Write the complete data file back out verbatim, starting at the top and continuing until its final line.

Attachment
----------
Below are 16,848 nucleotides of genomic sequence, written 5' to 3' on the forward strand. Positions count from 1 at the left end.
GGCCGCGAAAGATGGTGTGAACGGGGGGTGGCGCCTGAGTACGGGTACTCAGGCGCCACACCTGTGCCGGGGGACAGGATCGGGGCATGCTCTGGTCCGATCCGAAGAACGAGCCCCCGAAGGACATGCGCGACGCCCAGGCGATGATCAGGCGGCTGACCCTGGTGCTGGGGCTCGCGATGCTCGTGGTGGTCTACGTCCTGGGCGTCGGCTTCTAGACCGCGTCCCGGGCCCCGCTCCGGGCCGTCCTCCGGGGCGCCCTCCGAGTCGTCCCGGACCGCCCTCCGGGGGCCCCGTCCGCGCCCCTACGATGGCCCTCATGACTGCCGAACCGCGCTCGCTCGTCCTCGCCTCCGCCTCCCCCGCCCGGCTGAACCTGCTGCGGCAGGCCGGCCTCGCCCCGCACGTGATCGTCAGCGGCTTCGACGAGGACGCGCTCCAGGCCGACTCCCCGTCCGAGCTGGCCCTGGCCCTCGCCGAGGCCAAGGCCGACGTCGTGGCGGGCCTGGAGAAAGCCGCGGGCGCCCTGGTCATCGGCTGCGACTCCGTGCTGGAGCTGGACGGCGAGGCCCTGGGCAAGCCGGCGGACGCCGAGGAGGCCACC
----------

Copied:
Below are 16,848 nucleotides of genomic sequence, written 5' to 3' on the forward strand. Positions count from 1 at the left end.
GGCCGCGAAAGATGGTGTGAACGGGGGGTGGCGCCTGAGTACGGGTACTCAGGCGCCACACCTGTGCCGGGGGACAGGATCGGGGCATGCTCTGGTCCGATCCGAAGAACGAGCCCCCGAAGGACATGCGCGACGCCCAGGCGATGATCAGGCGGCTGACCCTGGTGCTGGGGCTCGCGATGCTCGTGGTGGTCTACGTCCTGGGCGTCGGCTTCTAGACCGCGTCCCGGGCCCCGCTCCGGGCCGTCCTCCGGGGCGCCCTCCGAGTCGTCCCGGACCGCCCTCCGGGGGCCCCGTCCGCGCCCCTACGATGGCCCTCATGACTGCCGAACCGCGCTCGCTCGTCCTCGCCTCCGCCTCCCCCGCCCGGCTGAACCTGCTGCGGCAGGCCGGCCTCGCCCCGCACGTGATCGTCAGCGGCTTCGACGAGGACGCGCTCCAGGCCGACTCCCCGTCCGAGCTGGCCCTGGCCCTCGCCGAGGCCAAGGCCGACGTCGTGGCGGGCCTGGAGAAAGCCGCGGGCGCCCTGGTCATCGGCTGCGACTCCGTGCTGGAGCTGGACGGCGAGGCCCTGGGCAAGCCGGCGGACGCCGAGGAGGCCACC